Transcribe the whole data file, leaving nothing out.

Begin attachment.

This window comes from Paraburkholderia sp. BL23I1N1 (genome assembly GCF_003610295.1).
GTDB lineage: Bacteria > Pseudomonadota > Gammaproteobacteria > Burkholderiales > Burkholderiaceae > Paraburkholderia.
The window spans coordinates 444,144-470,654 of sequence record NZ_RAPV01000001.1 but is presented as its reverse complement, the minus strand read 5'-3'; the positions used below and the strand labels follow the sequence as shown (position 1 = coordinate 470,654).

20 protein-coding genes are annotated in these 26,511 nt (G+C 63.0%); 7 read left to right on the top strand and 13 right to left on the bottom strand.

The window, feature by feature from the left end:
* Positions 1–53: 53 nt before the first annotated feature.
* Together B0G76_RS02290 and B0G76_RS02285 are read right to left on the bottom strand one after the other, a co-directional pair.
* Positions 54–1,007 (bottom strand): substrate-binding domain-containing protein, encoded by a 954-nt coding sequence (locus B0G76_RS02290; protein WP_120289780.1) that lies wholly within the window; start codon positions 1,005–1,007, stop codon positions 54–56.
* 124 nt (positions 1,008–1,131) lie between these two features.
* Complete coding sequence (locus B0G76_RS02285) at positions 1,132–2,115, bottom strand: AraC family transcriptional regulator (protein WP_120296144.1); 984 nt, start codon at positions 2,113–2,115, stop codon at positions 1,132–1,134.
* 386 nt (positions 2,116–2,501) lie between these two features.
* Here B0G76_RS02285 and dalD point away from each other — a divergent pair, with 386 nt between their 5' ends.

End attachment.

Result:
This window comes from Paraburkholderia sp. BL23I1N1 (genome assembly GCF_003610295.1).
GTDB lineage: Bacteria > Pseudomonadota > Gammaproteobacteria > Burkholderiales > Burkholderiaceae > Paraburkholderia.
The window spans coordinates 444,144-470,654 of sequence record NZ_RAPV01000001.1 but is presented as its reverse complement, the minus strand read 5'-3'; the positions used below and the strand labels follow the sequence as shown (position 1 = coordinate 470,654).

20 protein-coding genes are annotated in these 26,511 nt (G+C 63.0%); 7 read left to right on the top strand and 13 right to left on the bottom strand.

The window, feature by feature from the left end:
* Positions 1–53: 53 nt before the first annotated feature.
* Together B0G76_RS02290 and B0G76_RS02285 are read right to left on the bottom strand one after the other, a co-directional pair.
* Positions 54–1,007 (bottom strand): substrate-binding domain-containing protein, encoded by a 954-nt coding sequence (locus B0G76_RS02290; protein WP_120289780.1) that lies wholly within the window; start codon positions 1,005–1,007, stop codon positions 54–56.
* 124 nt (positions 1,008–1,131) lie between these two features.
* Complete coding sequence (locus B0G76_RS02285) at positions 1,132–2,115, bottom strand: AraC family transcriptional regulator (protein WP_120296144.1); 984 nt, start codon at positions 2,113–2,115, stop codon at positions 1,132–1,134.
* 386 nt (positions 2,116–2,501) lie between these two features.
* Here B0G76_RS02285 and dalD point away from each other — a divergent pair, with 386 nt between their 5' ends.